Containers of Breyers Ice Cream now contain 25% fewer calories, 25% less fat, and 25% less sugar.

How was Breyers / Unilever able to come up with a product that tastes just as good, but which contains fewer calories? They simply made the package smaller. Again. (They also added this secret ingredient).

For the second time recently, Breyers Ice Cream has been downsized by Unilever. Reduced. Shrunk.

For as long as this ice cream lover can remember, Breyers Ice Cream was sold in half-gallon (64 ounce) cartons. First, Unilever downsized the half-gallon carton to 1.75 quarts (56 ounces), which was a 12.5% reduction. Now, they have downsized the 1.75 quart carton to 1.5 quarts (48 ounces). This means the original half-gallon carton of Breyers is now 25% smaller at 1.5 quarts. The 1.25 quart carton of Breyers Ice Cream can’t be too far away.

To make things worse, unless we’re mistaken, the price of a carton of Breyers Ice Cream has gone up while the size has shrunk. But even at the same price per carton, a 25% decrease in product equals a 33% increase in price-per-ounce. For instance, even if the cost of a carton of Breyers held steady at a hypothetical price of $4.00, you used to get 64 ounces for that $4.00. But now, you will pay $5.33 for 64 ounces (one-and-a-third cartons), a 33% price increase. Factor in the increase in the price of a carton, and you’re probably paying 40% or 50% more than you did, say, a year ago.

We knew something was up when we opened the door to the freezer case on a recent shopping trip. The Breyers Ice Cream cartons looked smaller. The cartons look more like funnels than ice cream cartons. But it wasn’t until we looked closer that we realized that Unilever was up to their usual tricks. Breyers cartons proclaim things like “with fresh milk & cream”, “All Natural”, etc, usually as far away from where the carton weight is printed as possible. Wasn’t Breyers always made with fresh milk and cream? Why the attention-getting claims? Because Unilever’s usual way of drawing your attention away from the part of the package that states the shrinking weight of any of their products is to print some attention-getting claim somewhere else on the label. In our opinion, a pretty lame example of Deception Engineering on Unilever’s part.

We’ve written previously about shrinking products. Here’s a post from another blogger who wasn’t too thrilled to learn that Breyers cartons have shrunk again.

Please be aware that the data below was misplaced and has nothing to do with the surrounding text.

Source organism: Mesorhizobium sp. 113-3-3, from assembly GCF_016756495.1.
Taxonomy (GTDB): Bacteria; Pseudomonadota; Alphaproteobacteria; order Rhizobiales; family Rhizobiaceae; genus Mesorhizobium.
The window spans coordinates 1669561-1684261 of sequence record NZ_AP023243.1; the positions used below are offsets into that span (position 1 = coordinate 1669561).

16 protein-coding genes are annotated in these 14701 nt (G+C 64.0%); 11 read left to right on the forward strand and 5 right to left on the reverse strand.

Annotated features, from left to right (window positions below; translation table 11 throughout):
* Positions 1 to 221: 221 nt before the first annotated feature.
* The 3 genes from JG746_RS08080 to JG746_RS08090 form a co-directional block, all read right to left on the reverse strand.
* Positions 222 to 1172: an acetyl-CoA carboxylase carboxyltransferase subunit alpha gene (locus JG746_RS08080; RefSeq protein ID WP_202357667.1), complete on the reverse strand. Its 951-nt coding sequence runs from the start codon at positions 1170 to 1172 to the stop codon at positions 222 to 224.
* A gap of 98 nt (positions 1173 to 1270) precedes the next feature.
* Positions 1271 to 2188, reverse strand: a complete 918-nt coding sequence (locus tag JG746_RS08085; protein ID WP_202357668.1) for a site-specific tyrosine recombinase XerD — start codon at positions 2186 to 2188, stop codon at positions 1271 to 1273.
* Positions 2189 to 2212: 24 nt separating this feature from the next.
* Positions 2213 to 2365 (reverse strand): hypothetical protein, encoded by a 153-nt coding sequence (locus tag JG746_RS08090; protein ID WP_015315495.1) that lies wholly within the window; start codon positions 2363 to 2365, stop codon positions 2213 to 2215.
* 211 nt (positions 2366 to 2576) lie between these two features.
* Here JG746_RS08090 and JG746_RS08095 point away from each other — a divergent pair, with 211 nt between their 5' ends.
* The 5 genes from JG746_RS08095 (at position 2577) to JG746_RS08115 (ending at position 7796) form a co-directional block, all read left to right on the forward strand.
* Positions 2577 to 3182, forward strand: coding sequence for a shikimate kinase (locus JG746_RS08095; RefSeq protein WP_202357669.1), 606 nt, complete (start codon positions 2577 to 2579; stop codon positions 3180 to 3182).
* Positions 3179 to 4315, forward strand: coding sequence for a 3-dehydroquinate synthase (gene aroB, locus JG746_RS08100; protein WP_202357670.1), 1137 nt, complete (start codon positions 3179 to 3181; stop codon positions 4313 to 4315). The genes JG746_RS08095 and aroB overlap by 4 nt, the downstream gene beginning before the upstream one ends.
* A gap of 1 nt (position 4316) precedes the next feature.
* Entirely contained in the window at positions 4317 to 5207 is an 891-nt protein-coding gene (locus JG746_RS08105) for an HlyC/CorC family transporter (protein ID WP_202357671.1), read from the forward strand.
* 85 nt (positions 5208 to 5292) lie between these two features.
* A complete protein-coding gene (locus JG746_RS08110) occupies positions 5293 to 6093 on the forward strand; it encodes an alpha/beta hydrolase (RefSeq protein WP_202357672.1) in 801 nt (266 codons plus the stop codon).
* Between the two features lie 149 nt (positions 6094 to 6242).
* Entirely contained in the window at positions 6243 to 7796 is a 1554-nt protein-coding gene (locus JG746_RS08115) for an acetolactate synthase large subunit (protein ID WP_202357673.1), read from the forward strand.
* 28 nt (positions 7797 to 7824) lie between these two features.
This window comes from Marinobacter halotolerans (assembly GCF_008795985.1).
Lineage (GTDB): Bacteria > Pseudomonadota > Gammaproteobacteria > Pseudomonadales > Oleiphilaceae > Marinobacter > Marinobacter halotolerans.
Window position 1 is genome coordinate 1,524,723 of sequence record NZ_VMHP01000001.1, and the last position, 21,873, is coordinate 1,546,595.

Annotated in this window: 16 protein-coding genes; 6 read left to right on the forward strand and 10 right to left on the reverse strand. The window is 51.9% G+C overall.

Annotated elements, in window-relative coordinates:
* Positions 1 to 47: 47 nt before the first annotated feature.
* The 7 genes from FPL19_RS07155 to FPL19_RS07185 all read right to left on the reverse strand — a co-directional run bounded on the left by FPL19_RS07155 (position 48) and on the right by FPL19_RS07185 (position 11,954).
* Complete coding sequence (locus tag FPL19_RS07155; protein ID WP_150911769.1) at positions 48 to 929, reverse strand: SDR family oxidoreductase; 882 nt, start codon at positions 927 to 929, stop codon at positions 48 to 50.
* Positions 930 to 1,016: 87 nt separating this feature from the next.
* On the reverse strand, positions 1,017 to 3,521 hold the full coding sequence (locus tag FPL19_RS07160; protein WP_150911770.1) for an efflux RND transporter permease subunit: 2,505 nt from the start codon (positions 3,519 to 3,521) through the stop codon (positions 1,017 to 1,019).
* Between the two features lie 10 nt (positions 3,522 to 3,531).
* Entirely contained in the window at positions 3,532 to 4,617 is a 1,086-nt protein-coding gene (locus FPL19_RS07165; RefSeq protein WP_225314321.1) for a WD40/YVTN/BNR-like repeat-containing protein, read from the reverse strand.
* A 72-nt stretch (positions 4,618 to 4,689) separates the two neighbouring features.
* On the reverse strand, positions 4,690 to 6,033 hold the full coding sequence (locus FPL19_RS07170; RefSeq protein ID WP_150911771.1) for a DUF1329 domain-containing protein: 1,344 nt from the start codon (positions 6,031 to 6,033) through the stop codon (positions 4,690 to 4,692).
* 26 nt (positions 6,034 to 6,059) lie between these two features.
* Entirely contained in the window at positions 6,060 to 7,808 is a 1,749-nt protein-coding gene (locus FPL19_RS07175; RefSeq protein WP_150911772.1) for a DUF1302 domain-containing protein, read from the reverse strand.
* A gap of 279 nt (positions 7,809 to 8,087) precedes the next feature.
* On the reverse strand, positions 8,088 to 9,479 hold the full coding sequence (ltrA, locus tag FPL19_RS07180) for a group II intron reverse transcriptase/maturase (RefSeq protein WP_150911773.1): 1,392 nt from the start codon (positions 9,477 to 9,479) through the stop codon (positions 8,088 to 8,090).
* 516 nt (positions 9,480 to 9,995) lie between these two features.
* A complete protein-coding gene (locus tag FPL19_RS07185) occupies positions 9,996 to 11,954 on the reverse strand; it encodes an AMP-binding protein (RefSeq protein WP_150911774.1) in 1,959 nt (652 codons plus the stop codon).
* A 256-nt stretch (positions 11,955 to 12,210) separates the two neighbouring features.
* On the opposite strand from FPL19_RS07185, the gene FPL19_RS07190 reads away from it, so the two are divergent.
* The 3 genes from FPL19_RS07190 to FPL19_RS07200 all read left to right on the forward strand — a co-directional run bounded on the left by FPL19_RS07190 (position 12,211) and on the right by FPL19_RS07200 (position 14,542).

Sure enough, their 1.75 quart containers of Breyers are now 1.5 quarts. Sneaky. Very sneaky. But we still noticed, so not sneaky enough. We think everyone else will notice too. If not, that’s why we’re here.

Here’s a photo of the downsized Breyers cartons posted at consumerist.com

We put the Breyers back and bought another brand that offered better value.  If you’re wondering whether you can still find a half-gallon of ice cream that is a full half-gallon, the answer is YES ! You can find it here, and it is still less expensive than the downsized brands.

If Unilever does two more downsizings of one-quarter of a quart each, as they have done recently, you will then be getting one quart instead of a half gallon of ice cream. Even at the same price-per-carton, that will be a cost increase of 100%. That’s double.

…but imagine how much easier it will be to carry those grocery bags home.

Thanks, Unilever.

(Psst… Hey Unilever… You should know that each time you downsize one of your products, there will be more and more of your customers who will simply conclude that it’s no longer worth buying. There’s a tipping point, at which the decline in market share begins to accelerate, and the product never recovers. An example of this is the newspaper publishing business. Ad revenues decline, so publishers cut back on content, number of pages, the size and quality of the paper they use to print the publication, etc, while at the same time raising the cover price. Readership declines, which further erodes advertising revenue. Soon, the publisher realizes it’s a loosing battle. It’s reached the vanishing point. Similar dynamics apply to consumer products.)

– Routing By Rumor